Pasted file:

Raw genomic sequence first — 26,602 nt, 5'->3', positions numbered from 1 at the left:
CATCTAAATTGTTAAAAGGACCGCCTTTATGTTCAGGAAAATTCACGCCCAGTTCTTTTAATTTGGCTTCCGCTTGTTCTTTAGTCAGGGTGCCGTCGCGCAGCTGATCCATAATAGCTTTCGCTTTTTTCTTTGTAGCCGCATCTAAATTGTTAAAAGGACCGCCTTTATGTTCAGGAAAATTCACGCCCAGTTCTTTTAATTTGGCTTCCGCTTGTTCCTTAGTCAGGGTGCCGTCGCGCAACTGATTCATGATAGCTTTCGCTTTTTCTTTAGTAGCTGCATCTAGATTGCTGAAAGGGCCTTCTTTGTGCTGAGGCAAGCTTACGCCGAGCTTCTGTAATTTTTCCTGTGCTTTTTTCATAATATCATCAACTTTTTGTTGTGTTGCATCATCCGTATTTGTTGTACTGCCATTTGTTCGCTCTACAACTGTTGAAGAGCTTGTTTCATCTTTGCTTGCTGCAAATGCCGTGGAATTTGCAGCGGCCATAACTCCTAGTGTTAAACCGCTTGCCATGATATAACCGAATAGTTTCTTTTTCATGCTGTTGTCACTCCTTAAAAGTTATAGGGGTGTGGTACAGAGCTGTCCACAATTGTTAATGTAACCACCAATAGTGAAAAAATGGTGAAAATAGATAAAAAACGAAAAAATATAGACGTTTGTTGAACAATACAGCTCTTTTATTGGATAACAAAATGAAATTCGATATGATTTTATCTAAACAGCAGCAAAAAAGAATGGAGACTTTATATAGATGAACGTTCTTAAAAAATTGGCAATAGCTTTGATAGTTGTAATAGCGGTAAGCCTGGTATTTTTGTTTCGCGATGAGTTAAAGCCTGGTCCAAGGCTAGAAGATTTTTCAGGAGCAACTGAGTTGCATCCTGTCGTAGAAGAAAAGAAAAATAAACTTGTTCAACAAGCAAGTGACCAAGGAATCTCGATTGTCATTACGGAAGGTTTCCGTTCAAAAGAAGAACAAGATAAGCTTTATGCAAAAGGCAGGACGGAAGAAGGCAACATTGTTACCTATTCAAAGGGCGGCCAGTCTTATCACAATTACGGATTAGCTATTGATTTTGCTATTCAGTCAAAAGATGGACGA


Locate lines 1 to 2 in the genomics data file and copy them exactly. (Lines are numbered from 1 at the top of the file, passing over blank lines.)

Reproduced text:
Raw genomic sequence first — 26,602 nt, 5'->3', positions numbered from 1 at the left:
CATCTAAATTGTTAAAAGGACCGCCTTTATGTTCAGGAAAATTCACGCCCAGTTCTTTTAATTTGGCTTCCGCTTGTTCTTTAGTCAGGGTGCCGTCGCGCAGCTGATCCATAATAGCTTTCGCTTTTTTCTTTGTAGCCGCATCTAAATTGTTAAAAGGACCGCCTTTATGTTCAGGAAAATTCACGCCCAGTTCTTTTAATTTGGCTTCCGCTTGTTCCTTAGTCAGGGTGCCGTCGCGCAACTGATTCATGATAGCTTTCGCTTTTTCTTTAGTAGCTGCATCTAGATTGCTGAAAGGGCCTTCTTTGTGCTGAGGCAAGCTTACGCCGAGCTTCTGTAATTTTTCCTGTGCTTTTTTCATAATATCATCAACTTTTTGTTGTGTTGCATCATCCGTATTTGTTGTACTGCCATTTGTTCGCTCTACAACTGTTGAAGAGCTTGTTTCATCTTTGCTTGCTGCAAATGCCGTGGAATTTGCAGCGGCCATAACTCCTAGTGTTAAACCGCTTGCCATGATATAACCGAATAGTTTCTTTTTCATGCTGTTGTCACTCCTTAAAAGTTATAGGGGTGTGGTACAGAGCTGTCCACAATTGTTAATGTAACCACCAATAGTGAAAAAATGGTGAAAATAGATAAAAAACGAAAAAATATAGACGTTTGTTGAACAATACAGCTCTTTTATTGGATAACAAAATGAAATTCGATATGATTTTATCTAAACAGCAGCAAAAAAGAATGGAGACTTTATATAGATGAACGTTCTTAAAAAATTGGCAATAGCTTTGATAGTTGTAATAGCGGTAAGCCTGGTATTTTTGTTTCGCGATGAGTTAAAGCCTGGTCCAAGGCTAGAAGATTTTTCAGGAGCAACTGAGTTGCATCCTGTCGTAGAAGAAAAGAAAAATAAACTTGTTCAACAAGCAAGTGACCAAGGAATCTCGATTGTCATTACGGAAGGTTTCCGTTCAAAAGAAGAACAAGATAAGCTTTATGCAAAAGGCAGGACGGAAGAAGGCAACATTGTTACCTATTCAAAGGGCGGCCAGTCTTATCACAATTACGGATTAGCTATTGATTTTGCTATTCAGTCAAAAGATGGACGA